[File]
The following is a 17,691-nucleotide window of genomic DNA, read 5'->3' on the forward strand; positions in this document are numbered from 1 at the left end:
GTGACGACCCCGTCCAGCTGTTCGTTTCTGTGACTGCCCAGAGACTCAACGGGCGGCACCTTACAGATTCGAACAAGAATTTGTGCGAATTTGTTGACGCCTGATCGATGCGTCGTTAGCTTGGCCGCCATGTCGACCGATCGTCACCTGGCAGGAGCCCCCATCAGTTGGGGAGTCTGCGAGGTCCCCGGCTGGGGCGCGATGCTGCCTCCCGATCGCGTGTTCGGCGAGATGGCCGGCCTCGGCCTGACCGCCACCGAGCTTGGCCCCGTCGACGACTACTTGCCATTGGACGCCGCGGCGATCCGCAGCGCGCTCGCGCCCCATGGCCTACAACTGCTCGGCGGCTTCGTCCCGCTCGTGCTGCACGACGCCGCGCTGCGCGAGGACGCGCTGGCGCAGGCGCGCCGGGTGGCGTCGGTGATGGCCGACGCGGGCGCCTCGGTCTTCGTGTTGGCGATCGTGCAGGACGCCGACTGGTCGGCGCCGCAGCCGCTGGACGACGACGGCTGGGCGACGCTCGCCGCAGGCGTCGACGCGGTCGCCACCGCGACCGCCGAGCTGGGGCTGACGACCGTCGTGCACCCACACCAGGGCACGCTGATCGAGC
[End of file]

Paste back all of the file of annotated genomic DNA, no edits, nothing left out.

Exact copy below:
The following is a 17,691-nucleotide window of genomic DNA, read 5'->3' on the forward strand; positions in this document are numbered from 1 at the left end:
GTGACGACCCCGTCCAGCTGTTCGTTTCTGTGACTGCCCAGAGACTCAACGGGCGGCACCTTACAGATTCGAACAAGAATTTGTGCGAATTTGTTGACGCCTGATCGATGCGTCGTTAGCTTGGCCGCCATGTCGACCGATCGTCACCTGGCAGGAGCCCCCATCAGTTGGGGAGTCTGCGAGGTCCCCGGCTGGGGCGCGATGCTGCCTCCCGATCGCGTGTTCGGCGAGATGGCCGGCCTCGGCCTGACCGCCACCGAGCTTGGCCCCGTCGACGACTACTTGCCATTGGACGCCGCGGCGATCCGCAGCGCGCTCGCGCCCCATGGCCTACAACTGCTCGGCGGCTTCGTCCCGCTCGTGCTGCACGACGCCGCGCTGCGCGAGGACGCGCTGGCGCAGGCGCGCCGGGTGGCGTCGGTGATGGCCGACGCGGGCGCCTCGGTCTTCGTGTTGGCGATCGTGCAGGACGCCGACTGGTCGGCGCCGCAGCCGCTGGACGACGACGGCTGGGCGACGCTCGCCGCAGGCGTCGACGCGGTCGCCACCGCGACCGCCGAGCTGGGGCTGACGACCGTCGTGCACCCACACCAGGGCACGCTGATCGAGC